On the other hand, if the district court accepted the calculation from the government’s call for a one-level increase of Loving’s offense level, then the lower court improperly used one of the departure provisions of the Sentencing Guidelines to calculate Loving’s advisory range.
Specifically, the problem was that the district court used the relevant departure provision — application note 6 of U.S.S.G. § 3C1.2 — and applied it at the wrong step of the sentencing process. The lower court could have considered the provision at step two of the sentencing process and used it to explain an upward variance from the guideline range. Here, however, the Northern Indiana court relied on this provision at step one to anchor Loving’s advisory guideline range to 57 to 71 months.
The 7th Circuit held it could not deem harmless the apparent confusion between guideline range and upward departure.
“First, at sentencing, the district court said three times that Loving deserved a sentence within the guideline range. Those statements are strong evidence that the erroneously calculated guideline range influenced the court’s chosen sentence,” Judge David Hamilton wrote, referring to Molina-Martinez v. United States, 758 U.S. 189, 199 (2016). “Second, as explained above, each of the two possible paths toward calculating the total offense level as 24 included an error. Finally, we cannot infer, based on the district court’s terse comments about the sentencing factors under 18 U.S.C. § 3553(a) that the court believed a 71-month prison sentence would be appropriate regardless of the correct guideline range.”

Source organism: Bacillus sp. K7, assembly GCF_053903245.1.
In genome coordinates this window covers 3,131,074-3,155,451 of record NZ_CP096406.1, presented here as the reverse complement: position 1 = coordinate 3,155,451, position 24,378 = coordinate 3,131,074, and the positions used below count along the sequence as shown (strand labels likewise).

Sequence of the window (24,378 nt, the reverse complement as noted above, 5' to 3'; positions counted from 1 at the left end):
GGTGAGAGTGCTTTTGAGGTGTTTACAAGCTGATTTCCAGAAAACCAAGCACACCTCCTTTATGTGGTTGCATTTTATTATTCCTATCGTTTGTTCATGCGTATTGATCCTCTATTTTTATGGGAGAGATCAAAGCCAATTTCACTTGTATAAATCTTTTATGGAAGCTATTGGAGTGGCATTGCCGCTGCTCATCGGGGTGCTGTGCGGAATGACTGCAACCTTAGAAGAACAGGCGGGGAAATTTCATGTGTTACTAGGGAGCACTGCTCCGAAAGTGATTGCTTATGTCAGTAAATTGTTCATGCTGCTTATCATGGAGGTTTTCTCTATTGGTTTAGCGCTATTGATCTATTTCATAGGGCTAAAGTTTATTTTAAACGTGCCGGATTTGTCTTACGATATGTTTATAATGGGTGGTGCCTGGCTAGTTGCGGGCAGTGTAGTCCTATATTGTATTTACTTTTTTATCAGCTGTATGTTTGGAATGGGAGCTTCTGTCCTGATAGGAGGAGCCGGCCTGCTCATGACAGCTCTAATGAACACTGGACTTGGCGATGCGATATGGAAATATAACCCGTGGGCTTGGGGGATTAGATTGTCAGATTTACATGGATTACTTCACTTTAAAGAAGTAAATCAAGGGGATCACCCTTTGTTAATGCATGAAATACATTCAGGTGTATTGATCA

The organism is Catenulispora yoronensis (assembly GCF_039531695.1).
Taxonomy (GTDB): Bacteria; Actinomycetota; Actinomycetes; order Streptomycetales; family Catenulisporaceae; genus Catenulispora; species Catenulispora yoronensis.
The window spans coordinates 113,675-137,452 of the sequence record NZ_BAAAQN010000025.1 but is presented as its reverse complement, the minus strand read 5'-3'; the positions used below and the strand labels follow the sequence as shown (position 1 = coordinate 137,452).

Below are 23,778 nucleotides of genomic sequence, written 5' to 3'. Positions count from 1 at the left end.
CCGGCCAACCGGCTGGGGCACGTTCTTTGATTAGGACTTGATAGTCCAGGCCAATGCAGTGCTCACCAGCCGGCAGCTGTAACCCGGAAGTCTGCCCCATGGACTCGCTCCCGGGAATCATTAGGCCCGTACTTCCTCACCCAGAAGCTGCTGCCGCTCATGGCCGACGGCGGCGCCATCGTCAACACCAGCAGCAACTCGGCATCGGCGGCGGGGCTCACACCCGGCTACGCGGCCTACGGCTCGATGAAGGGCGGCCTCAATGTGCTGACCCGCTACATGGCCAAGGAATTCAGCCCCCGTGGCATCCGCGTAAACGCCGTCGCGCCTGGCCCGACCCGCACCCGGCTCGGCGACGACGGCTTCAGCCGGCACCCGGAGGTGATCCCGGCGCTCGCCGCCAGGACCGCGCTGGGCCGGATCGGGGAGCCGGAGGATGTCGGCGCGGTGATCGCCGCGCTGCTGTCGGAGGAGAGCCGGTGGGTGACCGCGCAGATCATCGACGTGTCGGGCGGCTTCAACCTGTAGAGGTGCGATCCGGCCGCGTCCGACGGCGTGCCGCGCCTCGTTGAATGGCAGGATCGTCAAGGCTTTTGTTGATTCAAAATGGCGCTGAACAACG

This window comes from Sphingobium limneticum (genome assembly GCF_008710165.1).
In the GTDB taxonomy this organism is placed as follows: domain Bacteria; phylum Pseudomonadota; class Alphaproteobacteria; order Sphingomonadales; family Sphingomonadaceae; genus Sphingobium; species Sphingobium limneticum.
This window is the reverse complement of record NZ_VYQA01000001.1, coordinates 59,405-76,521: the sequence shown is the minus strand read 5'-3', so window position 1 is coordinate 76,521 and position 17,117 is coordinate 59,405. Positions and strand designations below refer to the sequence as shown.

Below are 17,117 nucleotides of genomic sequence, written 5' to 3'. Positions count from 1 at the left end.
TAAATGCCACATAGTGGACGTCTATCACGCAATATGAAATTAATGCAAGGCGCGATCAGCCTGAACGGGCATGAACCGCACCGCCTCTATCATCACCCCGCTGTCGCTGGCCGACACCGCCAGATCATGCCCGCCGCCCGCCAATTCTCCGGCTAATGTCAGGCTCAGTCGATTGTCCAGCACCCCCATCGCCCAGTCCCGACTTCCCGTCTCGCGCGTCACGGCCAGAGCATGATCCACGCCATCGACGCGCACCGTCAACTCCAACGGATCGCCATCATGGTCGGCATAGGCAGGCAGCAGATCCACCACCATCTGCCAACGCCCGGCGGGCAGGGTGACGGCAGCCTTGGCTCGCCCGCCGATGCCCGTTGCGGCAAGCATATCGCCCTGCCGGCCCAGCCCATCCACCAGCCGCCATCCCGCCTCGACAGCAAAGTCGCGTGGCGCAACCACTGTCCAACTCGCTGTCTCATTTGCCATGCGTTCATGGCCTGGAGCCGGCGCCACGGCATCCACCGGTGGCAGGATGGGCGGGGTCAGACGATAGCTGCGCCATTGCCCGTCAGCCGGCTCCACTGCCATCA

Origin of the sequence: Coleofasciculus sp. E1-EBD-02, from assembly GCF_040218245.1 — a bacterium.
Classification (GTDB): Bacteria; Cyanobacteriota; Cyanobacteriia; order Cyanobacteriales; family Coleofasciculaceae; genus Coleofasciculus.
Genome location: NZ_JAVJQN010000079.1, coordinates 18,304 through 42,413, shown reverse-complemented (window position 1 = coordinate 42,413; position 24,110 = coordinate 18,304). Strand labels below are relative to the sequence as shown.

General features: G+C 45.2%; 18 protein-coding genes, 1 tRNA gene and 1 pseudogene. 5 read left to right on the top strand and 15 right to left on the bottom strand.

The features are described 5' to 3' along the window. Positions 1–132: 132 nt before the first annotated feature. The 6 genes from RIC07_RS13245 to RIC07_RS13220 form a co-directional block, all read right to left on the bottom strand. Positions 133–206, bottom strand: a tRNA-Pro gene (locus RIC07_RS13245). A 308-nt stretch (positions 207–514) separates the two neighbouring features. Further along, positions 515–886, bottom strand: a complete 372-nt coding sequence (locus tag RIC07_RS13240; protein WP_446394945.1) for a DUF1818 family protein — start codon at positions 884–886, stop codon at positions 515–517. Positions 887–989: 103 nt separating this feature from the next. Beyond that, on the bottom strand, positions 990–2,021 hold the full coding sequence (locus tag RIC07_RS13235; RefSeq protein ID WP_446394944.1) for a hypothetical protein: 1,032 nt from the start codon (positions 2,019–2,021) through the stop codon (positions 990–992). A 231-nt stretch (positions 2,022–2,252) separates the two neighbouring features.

The case is United States of America v. Darrell A. Loving, 21-1382.
Indiana Supreme Court
Published Dec. 29, 2021, posted to theindianalawyer.com on Dec. 30, 2021
Civil Tort-Health Benefits/Reversal
Clark County REMC v. Glenn Reis, et al.
Former Clark County REMC directors weren’t guaranteed health insurance reimbursement in their retirement after a policy change terminated the benefit, the Indiana Supreme Court has ruled.
The high court reversed the Clark Circuit Court’s grant of summary judgment to the plaintiffs after finding the REMC’s policy was not a binding contract because the policy wasn’t an offer.
From 1972 until 2018, Clark REMC had a series of board policies that allowed former directors who met eligibility requirements to receive health insurance benefits.
Under the 1972 policy, former directors with either 20 years of service or 12 years of service if forced to retire at age 65 could participate in Clark REMC’s group health insurance plan. Under this policy, Clark REMC paid the eligible directors’ health insurance premiums.
The board changed its policy over the years. The changes made in 2014 and 2018 were the basis of the case before the Supreme Court.